Monday, November 2, 2009

Manly Tools

I love the power! It feels so good.

While my folks were in town this past weekend, my Dad labored hard to prepare a garden bed for a batch of raspberry bushes my folks have given us as a housewarming present. With advice from my semi-professional landscaper cousin, we picked up lumber, hardware, and fill and set to work.

My Dad, bless 'im, spent most of Saturday afternoon in occasional drizzle digging up a patch of earth and trenching the base timbers into place. These were to be spiked into place using 3/4" diameter x 4' length of reebar, and we'd picked up a massive drill bit to match. The only problem, we discovered, is that my modest cordless drill only has a 3/8" chuck, while the bit required a 1/2". It's just as well, my drill wouldn't have been able to supply the necessary torque for the job in any case.

The solution? Craigslist. In about five minutes' searching, I found a guy just down the road who was offering a slightly beaten up corded power drill with the requisite 1/2" chuck, for a whopping $20. He even threw in a mud mixer attachment for the drill and a handful of large lag screws.

So now we could drill through the 4"x6" pressure treated lumber, but how to get these large bits of steel through them? How about a nice new 4.5-lb blacksmith hammer? About 40 or 50 whacks per bar really made the forearms stiff. A bigger and heavier sledgehammer would have been more efficient, but stood a fair chance of breaking some bones.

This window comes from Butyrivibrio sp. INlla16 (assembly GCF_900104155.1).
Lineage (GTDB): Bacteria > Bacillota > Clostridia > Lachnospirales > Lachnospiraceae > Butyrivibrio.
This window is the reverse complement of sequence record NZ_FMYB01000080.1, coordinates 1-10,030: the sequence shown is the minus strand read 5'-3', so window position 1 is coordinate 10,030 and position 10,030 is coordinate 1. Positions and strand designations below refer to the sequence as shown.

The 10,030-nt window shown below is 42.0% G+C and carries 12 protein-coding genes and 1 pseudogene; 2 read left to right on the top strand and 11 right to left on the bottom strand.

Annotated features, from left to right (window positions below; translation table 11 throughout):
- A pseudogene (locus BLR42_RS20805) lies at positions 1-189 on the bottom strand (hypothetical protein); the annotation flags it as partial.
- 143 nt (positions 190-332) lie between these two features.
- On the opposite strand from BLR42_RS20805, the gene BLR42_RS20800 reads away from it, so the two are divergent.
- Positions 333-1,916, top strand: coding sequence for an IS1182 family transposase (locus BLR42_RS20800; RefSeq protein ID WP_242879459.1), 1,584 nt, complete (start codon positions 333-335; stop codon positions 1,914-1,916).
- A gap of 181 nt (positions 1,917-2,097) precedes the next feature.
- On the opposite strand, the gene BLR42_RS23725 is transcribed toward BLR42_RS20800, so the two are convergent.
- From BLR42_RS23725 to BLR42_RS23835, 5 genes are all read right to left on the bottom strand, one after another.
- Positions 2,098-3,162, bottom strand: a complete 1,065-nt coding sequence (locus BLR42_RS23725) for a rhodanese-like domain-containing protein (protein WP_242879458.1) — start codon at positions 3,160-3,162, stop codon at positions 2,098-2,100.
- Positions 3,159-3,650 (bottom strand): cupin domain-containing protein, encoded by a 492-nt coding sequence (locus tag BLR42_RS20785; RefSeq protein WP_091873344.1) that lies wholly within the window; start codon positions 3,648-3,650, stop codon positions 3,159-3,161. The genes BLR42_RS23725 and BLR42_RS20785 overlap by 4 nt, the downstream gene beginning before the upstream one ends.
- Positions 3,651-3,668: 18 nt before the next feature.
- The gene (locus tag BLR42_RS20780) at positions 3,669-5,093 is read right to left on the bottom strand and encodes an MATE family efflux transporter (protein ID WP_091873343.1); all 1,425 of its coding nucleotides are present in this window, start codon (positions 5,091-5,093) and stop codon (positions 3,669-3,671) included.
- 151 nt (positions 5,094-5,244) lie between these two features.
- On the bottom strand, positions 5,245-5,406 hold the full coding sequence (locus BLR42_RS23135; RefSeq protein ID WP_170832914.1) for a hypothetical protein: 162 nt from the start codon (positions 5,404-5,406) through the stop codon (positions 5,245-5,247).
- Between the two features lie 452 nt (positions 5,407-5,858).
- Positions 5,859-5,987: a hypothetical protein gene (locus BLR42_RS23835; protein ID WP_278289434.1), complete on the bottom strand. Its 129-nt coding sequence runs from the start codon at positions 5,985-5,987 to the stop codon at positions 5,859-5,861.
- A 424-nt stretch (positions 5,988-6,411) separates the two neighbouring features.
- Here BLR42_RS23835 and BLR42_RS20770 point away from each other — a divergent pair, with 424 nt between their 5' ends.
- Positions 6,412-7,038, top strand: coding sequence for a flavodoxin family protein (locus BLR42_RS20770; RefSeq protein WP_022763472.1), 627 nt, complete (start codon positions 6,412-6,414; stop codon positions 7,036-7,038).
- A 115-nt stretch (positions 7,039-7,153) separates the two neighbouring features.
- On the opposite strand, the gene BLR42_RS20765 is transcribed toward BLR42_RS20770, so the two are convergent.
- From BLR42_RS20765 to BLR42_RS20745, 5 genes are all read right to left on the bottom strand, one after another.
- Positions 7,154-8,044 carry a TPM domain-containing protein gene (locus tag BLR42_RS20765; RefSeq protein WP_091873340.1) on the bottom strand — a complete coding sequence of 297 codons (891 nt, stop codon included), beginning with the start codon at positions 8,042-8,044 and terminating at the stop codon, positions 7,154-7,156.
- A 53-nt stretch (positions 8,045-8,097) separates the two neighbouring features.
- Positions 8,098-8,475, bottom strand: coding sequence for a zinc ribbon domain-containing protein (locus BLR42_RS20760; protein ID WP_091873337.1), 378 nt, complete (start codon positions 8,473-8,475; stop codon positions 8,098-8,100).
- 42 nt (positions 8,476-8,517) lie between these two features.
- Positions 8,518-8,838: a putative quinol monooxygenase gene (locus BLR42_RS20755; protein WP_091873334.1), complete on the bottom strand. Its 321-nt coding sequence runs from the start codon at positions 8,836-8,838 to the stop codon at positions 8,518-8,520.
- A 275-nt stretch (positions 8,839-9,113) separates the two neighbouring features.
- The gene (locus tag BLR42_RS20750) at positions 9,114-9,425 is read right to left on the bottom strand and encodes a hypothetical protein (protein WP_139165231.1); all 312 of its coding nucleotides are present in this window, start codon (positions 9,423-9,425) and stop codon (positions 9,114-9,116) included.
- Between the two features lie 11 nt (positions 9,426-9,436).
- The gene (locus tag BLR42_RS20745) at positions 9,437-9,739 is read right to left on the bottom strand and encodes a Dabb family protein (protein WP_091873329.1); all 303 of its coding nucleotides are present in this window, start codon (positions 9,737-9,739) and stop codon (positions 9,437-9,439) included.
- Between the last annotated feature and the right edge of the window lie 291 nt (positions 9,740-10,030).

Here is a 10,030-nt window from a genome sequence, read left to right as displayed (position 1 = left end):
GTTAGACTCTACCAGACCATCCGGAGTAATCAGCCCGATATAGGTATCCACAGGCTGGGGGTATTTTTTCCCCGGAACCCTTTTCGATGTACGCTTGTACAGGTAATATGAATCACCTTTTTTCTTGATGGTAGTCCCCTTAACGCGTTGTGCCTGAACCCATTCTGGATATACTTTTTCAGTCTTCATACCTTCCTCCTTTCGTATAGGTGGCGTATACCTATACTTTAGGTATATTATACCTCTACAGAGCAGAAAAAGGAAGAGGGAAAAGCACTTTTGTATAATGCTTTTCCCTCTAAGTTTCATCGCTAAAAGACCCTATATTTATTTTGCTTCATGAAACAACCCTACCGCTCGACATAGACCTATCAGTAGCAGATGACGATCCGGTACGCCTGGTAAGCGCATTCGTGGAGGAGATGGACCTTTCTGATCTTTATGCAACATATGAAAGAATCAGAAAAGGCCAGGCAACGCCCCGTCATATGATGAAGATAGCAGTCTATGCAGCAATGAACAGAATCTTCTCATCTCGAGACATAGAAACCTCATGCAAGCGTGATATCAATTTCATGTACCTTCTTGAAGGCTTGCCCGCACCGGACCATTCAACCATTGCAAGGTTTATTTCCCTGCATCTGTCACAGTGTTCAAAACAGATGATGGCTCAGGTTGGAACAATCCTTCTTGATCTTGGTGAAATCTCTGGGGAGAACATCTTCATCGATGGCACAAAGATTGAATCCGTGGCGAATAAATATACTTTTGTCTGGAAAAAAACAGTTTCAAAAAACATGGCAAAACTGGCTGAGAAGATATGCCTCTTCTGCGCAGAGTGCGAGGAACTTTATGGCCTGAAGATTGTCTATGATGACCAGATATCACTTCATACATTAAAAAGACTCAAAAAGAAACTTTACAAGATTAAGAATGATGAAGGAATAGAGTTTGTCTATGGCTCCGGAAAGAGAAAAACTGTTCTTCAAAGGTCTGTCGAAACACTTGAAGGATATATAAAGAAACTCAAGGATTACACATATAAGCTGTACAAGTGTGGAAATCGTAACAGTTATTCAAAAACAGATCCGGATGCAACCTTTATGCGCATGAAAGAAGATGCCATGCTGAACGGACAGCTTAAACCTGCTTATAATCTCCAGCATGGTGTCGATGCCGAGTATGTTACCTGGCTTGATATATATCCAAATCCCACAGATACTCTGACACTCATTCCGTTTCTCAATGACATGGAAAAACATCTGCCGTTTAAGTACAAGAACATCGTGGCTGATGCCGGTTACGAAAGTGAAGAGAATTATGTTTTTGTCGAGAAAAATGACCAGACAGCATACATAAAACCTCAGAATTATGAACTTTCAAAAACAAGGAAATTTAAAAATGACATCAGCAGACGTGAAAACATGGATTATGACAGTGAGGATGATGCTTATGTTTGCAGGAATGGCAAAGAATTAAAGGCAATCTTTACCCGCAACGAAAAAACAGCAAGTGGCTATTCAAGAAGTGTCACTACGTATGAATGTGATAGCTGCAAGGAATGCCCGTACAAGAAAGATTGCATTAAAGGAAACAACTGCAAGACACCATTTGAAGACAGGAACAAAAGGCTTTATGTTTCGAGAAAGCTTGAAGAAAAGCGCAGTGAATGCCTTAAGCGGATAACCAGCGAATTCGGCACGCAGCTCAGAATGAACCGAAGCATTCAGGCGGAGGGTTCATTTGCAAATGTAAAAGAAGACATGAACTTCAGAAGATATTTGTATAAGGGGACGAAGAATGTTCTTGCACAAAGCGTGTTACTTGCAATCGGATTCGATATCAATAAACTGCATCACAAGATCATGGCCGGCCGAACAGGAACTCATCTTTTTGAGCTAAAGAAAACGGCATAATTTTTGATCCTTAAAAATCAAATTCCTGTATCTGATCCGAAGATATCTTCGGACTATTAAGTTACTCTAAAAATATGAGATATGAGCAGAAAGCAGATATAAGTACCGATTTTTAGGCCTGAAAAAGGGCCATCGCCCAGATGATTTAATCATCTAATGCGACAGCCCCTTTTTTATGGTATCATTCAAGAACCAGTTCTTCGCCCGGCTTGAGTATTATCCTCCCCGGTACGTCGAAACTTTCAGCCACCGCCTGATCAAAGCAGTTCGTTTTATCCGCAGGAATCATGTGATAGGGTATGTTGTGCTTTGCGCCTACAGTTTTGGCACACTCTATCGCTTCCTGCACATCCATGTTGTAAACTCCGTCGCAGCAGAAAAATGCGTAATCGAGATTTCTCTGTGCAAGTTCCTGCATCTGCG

Those lag bolts the drill seller gave us came in handy - we used them to tie the timbers to one another. But how to drive the 3/4" hex heads? How about an upgrade to my lightweight socket wrench set? A set of large-diameter deep sockets and a 3/8" ratchet should do the trick.

Yes, it was a fine weekend for spending money on tools.

Unfortunately, the weekend is only so long, so there's still a bit of work to do. For one, the tool rental places in the area are closed on Sunday, so we couldn't rent an auger for digging the post holes for the trellis. There'll be some painting to do, as well, since the appearance of pressure-treated lumber, even after aging, is just atrocious.

Oh, for the love of raspberries!

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